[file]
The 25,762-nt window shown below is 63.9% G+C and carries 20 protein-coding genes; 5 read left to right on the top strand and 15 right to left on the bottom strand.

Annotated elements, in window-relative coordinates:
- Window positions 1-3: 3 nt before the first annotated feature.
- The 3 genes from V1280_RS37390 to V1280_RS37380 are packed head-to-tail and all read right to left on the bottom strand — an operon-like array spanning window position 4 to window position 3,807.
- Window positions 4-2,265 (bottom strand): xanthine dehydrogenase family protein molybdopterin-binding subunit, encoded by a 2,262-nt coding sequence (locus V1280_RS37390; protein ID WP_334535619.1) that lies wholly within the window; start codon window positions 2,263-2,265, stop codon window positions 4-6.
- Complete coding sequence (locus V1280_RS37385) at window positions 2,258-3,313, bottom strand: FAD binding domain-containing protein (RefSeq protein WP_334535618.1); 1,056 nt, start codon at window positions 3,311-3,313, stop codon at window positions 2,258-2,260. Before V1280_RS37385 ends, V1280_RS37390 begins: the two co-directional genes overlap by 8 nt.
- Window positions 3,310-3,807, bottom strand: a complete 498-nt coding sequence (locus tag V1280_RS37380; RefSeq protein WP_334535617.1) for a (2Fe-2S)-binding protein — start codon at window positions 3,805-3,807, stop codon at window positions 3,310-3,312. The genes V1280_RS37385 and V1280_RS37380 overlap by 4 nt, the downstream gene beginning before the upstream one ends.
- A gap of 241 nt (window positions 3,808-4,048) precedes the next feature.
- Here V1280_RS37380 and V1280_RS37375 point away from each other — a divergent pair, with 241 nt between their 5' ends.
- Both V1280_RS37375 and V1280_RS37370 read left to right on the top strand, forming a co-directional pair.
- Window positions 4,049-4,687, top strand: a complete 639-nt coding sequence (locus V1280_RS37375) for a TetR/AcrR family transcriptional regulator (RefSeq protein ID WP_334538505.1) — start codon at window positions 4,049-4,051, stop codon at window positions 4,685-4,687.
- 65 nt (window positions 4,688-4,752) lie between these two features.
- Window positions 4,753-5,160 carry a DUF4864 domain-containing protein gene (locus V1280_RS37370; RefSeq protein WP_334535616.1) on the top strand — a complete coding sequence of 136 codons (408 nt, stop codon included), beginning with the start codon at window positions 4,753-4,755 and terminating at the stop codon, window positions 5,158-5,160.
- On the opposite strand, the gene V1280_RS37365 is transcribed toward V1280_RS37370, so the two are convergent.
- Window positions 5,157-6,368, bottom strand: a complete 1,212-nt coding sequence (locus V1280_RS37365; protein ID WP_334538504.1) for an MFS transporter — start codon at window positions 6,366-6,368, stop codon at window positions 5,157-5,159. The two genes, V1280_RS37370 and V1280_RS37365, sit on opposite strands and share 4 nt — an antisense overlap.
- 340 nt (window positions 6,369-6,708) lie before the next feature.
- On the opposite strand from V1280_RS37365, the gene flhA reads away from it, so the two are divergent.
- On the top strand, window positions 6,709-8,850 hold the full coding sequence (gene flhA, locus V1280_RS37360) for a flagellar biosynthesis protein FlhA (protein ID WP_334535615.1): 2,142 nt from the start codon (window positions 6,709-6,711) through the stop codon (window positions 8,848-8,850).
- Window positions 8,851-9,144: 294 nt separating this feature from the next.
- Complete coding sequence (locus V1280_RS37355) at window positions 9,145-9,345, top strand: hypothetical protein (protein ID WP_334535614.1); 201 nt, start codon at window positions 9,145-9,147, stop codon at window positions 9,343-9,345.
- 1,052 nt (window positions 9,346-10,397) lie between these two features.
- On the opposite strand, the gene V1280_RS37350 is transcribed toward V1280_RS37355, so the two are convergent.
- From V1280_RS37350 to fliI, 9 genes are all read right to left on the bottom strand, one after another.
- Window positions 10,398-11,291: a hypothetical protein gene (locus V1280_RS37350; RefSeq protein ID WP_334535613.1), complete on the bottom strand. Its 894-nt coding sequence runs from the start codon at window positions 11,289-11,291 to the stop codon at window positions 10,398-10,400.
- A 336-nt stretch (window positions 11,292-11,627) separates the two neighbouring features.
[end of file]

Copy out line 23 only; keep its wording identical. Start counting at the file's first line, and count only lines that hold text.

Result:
- From V1280_RS37350 to fliI, 9 genes are all read right to left on the bottom strand, one after another.